This question already has an answer here:

When I enter this command in a terminal window, it works as expected:

ifuse "/home/sadi/mnt"

But it is ineffective when used in a bash script run via a .desktop file.

What can I do to use it like that?

This command (supposed to mount a connected device in the specified folder) is preceded by mkdir -p "/home/sadi/mnt", and followed by nautilus --no-desktop --new-window "/home/sadi/mnt" both of which work perfectly both in terminal and in bash script.

type ifuse output = /home/sadi/usr/bin/ifuse and I have this in my .bashrc: export PATH="${HOME}/usr/bin:${PATH}"

marked as duplicate by Christopher, GAD3R, Gilles bash Jan 10 '17 at 0:00

This question has been asked before and already has an answer. If those answers do not fully address your question, please ask a new question.


You have set the PATH inside ~/.bashrc, but ~/.bashrc is only fully sourced if the starting shell is interactive.

It is usual to have an statement equivalent to:

[ -z "$PS1" ] && return  # If not running interactively, don't do anything

Which will make your setting of PATH:

export PATH="${HOME}/usr/bin:${PATH}"

simply in-effective if placed after the test for PS1 when used inside a no-interactive script.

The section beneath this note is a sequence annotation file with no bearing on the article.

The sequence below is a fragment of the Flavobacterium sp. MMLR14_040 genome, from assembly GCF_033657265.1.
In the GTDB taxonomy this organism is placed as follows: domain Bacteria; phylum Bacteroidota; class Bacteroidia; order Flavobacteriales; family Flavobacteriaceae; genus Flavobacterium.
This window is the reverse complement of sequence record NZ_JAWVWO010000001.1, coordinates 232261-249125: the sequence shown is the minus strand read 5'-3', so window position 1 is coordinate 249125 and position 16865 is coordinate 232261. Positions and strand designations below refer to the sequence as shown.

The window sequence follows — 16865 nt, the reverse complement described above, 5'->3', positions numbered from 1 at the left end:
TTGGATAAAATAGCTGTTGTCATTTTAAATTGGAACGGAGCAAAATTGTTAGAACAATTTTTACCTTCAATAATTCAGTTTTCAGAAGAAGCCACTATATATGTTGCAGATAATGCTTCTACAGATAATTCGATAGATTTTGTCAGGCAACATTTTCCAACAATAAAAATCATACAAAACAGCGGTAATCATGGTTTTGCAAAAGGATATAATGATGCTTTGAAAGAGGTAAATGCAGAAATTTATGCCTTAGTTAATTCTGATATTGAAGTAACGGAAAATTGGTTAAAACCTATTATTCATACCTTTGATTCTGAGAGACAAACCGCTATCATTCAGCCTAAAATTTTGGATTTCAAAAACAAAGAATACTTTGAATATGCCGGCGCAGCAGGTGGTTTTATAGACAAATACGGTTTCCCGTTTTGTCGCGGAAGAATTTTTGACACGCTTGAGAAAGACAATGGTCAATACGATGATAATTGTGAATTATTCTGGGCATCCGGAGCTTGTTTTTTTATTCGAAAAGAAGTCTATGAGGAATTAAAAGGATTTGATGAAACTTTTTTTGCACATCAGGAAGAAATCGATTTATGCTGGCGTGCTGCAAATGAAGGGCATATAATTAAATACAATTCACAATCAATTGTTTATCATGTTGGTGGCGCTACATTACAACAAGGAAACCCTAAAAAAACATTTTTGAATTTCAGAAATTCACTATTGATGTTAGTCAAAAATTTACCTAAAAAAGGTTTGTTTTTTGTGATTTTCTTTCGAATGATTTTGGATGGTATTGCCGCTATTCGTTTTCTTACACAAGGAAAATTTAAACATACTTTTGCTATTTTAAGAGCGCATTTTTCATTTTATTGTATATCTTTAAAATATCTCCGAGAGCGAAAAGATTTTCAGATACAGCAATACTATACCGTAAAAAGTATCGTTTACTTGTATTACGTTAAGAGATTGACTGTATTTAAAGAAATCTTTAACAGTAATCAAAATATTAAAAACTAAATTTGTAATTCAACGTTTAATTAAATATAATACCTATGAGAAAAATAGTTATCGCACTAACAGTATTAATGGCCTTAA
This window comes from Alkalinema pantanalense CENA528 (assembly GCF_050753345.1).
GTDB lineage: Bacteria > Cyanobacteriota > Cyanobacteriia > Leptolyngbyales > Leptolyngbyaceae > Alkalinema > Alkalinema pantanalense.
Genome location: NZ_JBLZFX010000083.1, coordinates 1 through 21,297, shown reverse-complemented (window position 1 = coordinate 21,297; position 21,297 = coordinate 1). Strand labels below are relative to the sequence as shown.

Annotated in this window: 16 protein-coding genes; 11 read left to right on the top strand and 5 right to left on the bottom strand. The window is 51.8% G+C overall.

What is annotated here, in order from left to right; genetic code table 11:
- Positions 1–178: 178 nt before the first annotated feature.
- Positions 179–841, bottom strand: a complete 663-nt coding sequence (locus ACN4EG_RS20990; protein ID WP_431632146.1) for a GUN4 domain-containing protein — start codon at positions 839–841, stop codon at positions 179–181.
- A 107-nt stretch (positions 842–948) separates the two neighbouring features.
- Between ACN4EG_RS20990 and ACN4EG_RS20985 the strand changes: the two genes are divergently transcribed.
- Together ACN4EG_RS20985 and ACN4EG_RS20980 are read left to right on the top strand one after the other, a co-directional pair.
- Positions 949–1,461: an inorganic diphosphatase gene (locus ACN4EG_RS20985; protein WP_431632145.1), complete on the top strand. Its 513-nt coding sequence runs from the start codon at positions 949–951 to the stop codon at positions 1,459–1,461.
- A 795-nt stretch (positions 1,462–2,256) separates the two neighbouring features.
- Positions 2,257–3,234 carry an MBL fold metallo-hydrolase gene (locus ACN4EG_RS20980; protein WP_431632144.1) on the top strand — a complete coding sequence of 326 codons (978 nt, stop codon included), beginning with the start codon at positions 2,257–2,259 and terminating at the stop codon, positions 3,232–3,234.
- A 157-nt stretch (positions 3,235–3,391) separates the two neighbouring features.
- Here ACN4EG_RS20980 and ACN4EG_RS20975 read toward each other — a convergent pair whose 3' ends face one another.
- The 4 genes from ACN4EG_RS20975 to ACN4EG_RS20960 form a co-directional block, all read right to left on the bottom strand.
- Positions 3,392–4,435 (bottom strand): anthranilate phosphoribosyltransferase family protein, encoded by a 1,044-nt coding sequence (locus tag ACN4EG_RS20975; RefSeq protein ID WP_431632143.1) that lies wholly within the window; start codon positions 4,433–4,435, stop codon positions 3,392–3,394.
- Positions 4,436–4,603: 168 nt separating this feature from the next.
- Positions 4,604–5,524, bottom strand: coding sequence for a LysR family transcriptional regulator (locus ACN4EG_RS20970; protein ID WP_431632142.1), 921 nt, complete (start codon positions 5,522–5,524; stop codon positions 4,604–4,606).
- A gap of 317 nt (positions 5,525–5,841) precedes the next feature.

• Thanks, but my question is What can I do to use the command ifuse like that? – Sadi Jan 9 '17 at 22:17
  • 1
    @Sadi Place the PATH setting command before the [ -z "$PS1 ] ?. Place a PATH command in ~/.profile (so all scripts will have the correct PATH set) ? Set the PATH in ~/.bash_profile so only bash is affected by the PATH change ? – sorontar Jan 9 '17 at 22:46
  • Thank you very much! I haven't studied this area yet ;-) Simply adding the new PATH section at the end of ~/.profile did the trick although it includes ~/.bashrc earlier which includes If not running interactively, don't do anything strings. – Sadi Jan 10 '17 at 6:34

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